The UK gas market could be subject to sharp price spikes as a result of ageing storage facilities; Reuters reports.
Ageing gas storage facilities in the UK could result in an increase in maintenance and a reliance on European imports in order to meet demand; potentially leading to sharp increases on the gas market.
Centrica's Rough facility is the largest storage site in the UK but is now over thirty years old. The site was closed last month for a period of 42 days to undertake a thorough inspection in order to assess the vulnerability of the nation's storage capacity. The news of this lengthy inspection led to an 8% increase in winter gas prices due to doubts about whether the facility will be refilled in time for the winter period, in addition to fears regarding its future in the long term.
Energy Aspects analyst, Trevor Sikorksi said: "The facility is showing signs of wear and tear and we have seen a decrease in the operational reliability of Rough over the last couple of years. It is hard to expect that it will get better."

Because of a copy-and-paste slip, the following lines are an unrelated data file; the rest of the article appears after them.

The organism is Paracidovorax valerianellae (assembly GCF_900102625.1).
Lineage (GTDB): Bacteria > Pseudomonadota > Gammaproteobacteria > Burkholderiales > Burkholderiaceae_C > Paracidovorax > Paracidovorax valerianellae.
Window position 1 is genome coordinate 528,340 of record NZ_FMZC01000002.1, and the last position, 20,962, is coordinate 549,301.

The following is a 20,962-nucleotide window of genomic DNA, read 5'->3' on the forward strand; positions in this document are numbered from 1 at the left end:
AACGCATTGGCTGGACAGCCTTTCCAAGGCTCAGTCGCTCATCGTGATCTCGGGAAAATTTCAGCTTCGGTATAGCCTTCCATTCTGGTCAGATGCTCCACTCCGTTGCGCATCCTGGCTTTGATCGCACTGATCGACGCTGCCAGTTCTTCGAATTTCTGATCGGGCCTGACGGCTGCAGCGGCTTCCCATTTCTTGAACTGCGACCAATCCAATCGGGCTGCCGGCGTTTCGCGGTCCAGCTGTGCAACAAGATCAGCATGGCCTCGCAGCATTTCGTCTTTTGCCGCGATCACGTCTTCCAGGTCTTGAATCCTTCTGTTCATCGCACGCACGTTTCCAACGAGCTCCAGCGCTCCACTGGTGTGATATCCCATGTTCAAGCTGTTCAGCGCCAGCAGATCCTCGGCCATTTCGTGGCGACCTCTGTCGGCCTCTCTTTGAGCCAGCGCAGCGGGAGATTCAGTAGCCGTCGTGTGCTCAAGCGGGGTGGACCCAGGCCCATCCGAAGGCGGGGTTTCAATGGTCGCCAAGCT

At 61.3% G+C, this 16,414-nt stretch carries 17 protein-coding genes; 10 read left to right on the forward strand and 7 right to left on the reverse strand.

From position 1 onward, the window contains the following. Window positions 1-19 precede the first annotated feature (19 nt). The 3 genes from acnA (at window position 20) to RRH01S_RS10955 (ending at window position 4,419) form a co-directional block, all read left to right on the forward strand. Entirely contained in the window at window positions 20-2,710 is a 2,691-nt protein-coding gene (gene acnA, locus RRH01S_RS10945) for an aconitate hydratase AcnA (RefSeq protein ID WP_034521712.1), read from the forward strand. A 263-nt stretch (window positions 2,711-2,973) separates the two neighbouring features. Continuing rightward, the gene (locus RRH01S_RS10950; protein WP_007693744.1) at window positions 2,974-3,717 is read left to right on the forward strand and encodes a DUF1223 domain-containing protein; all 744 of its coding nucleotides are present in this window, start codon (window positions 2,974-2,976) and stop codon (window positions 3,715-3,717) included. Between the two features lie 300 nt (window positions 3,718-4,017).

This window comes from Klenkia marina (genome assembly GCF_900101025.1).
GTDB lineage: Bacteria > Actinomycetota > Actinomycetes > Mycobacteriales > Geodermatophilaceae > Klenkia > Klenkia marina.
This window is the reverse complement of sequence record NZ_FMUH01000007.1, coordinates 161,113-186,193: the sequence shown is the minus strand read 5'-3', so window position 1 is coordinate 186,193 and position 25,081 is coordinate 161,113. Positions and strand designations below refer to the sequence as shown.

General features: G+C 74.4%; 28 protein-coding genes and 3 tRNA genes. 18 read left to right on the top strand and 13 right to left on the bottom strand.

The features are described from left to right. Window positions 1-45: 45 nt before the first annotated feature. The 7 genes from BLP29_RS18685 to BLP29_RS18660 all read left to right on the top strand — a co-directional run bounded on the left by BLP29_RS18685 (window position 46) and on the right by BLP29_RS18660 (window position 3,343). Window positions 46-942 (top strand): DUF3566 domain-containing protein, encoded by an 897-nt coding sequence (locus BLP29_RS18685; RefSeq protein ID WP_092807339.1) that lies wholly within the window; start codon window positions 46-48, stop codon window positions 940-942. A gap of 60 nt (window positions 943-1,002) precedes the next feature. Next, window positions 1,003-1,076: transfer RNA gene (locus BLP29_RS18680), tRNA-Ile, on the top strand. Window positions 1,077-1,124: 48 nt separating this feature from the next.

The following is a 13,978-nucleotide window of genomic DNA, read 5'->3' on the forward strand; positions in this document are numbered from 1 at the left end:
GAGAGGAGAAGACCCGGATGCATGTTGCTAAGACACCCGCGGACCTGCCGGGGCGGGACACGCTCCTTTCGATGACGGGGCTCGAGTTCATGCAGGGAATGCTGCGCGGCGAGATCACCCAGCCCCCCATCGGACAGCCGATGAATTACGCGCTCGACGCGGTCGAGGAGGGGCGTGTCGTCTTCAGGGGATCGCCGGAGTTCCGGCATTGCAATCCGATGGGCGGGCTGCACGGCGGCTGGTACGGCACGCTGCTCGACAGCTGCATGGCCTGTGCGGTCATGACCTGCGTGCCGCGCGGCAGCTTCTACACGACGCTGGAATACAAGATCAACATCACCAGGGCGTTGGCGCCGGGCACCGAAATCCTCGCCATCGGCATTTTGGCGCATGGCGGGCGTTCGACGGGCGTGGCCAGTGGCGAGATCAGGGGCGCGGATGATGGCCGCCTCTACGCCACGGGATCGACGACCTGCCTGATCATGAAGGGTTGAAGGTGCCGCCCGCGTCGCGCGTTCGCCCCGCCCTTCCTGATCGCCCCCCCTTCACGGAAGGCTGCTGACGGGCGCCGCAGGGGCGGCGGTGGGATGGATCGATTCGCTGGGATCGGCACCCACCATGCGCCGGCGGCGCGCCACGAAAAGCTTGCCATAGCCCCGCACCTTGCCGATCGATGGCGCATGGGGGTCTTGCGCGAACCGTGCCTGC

Other storage sites in the UK are also becoming less profitable and are suffering from a lack of investment; this led to SSE reducing the capacity at its Hornsea facility last year.
In comparison to Europe's 110 Bcm of storage capacity, the UK's currently stands at just 5 Bcm.
Year-round supply thanks to Norwegian imports, healthy links to mainland Europe, in addition to regular liquefied gas shipments (LNG) as storage operators rely on a large swing between winter and summer gas prices in order to create demand for their services and turn a profit.
European gas supply through the two existing interconnectors is becoming more expensive as wholesale prices at the UK trading hub need to rise to procure continental gas flows during times of undersupply.
The drop in the Pound Sterling against the Euro, following Britain's vote to leave the EU will also contribute to more costly European supply.